UWinnipeg research scholar tackles TRC calls to action

Les Sabiston

Les Sabiston works to build new understandings of Indigenous youths’ experiences in the legal, health, and social service systems.

Recent information from Statistics Canada shows that Indigenous youth made up 46 per cent of admissions to correctional services in 2016-17, even though they comprise only eight per cent of the country’s youth population. When the Truth and Reconciliation Commission’s (TRC) final report was tabled in 2015, one in five of its recommendations addressed needs within the judicial system. Les Sabiston’s research aims to address some of these gaps. Sabiston is Manitoba Métis and a PhD candidate at Columbia University. He joins the Department of Anthropology at The University of Winnipeg as a research scholar on July 1, 2018.

Sabiston grew up in Selkirk and Winnipeg, and saw firsthand the ways in which systemic bias has hurt Indigenous people. As a scholar, he works to build new understandings of Indigenous youths’ experiences in the legal, health, and social service systems. In his work, Sabiston builds bridges between different levels of the justice system and people who are involved with it.

“My work is ultimately for Indigenous peoples: I want to make some small contribution to a more livable and decent world for my family and friends who endure inhospitable environments in Canadian society. I attempt to diverge from a common approach in anthropological theory and investigation that makes research about Indigenous peoples,” said Sabiston.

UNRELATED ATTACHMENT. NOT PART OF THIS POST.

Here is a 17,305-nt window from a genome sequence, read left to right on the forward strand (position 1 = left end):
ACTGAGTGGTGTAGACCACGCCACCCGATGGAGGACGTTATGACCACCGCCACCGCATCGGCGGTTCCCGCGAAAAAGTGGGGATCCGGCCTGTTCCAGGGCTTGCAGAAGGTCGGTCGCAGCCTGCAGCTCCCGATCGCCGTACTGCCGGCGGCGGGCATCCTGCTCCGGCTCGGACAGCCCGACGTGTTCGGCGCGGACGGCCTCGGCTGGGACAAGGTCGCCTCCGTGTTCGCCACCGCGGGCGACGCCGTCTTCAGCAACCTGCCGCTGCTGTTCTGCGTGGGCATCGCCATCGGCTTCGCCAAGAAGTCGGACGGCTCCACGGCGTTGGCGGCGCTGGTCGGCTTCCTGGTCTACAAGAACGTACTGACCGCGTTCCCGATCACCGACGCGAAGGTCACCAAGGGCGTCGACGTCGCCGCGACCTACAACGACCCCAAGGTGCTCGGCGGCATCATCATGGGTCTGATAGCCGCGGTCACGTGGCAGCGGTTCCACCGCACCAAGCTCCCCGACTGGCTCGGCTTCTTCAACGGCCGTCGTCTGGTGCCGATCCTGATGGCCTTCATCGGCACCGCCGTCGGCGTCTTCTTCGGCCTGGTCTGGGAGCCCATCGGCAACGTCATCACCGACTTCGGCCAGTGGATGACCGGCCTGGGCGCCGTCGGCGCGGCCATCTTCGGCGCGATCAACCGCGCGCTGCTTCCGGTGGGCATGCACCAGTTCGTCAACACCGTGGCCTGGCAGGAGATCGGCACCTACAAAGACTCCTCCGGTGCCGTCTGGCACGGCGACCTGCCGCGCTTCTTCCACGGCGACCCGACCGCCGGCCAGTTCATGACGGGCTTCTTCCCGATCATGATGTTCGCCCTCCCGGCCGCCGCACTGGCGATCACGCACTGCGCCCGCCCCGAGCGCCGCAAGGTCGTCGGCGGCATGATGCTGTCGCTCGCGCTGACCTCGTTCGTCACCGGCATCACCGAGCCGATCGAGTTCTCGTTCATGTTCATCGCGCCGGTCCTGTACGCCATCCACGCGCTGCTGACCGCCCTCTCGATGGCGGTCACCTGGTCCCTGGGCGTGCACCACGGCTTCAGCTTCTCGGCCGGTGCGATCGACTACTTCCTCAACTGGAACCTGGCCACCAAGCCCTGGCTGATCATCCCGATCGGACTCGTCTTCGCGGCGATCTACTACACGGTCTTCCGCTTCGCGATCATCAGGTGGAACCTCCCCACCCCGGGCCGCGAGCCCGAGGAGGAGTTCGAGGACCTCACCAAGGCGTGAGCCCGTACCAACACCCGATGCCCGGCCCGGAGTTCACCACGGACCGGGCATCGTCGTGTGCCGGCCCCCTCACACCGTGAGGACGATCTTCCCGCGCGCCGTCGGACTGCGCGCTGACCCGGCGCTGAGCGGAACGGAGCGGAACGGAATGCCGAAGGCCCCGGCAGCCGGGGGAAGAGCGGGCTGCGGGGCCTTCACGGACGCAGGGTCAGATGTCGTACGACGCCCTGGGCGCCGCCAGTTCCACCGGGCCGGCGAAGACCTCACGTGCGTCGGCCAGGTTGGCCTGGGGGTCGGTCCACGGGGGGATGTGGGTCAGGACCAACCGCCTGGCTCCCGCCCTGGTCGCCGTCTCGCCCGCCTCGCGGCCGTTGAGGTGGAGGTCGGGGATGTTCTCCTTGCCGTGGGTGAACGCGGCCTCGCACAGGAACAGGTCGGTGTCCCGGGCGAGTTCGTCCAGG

Sabiston’s research looks at the fetal alcohol spectrum disorders (FASD) diagnosis and the systems that shape the lives of people diagnosed with FASD. He ties together historical, medical, and social science research to explore the colonial context of the FASD label, offering an alternative to decades of research that has taken the diagnosis for granted.

“His work will challenge scholars and policy makers in criminal justice, social work, education, and beyond to reconsider what justice for people living with this label should look like,” said Dr. Bronwyn Dobchuk-Land, assistant professor of criminal justice at The University of Winnipeg.

“His area of research helps us understand how and why we, as a society, created such enormous inequalities between Indigenous and non-Indigenous peoples in this country. Anthropology and other social sciences and humanities fields are exciting precisely because they remind us that things could be different, that the world is full of potential,” said Dr. Shelley Tulloch, chair of anthropology at UWinnipeg.

Sabiston will explore with his new colleagues how universities can work with community to build understanding. They hope that, as his work sheds light on the experiences of those who are disadvantaged in the justice system, the critical examination will contribute to positive change, such as what was outlined in the TRC Calls to Action.

“While the TRC has provided us with a framework for Canada to work from, we know Indigenous people, communities, and scholars have long recognized the inherent injustices within the justice system. Les Sabiston’s work is an important part of undertaking Indigenous-based scholarly critiques of systems that have not worked for us, and in fact are in opposition to what ‘justice’ really means,” said Dr. Jaime Cidro, acting Indigenous Academic Lead at The University of Winnipeg.

Sabiston’s research is funded by the Social Sciences and Humanities Research Council (SSHRC), Social Science Research Council, and Manitoba Research Alliance.

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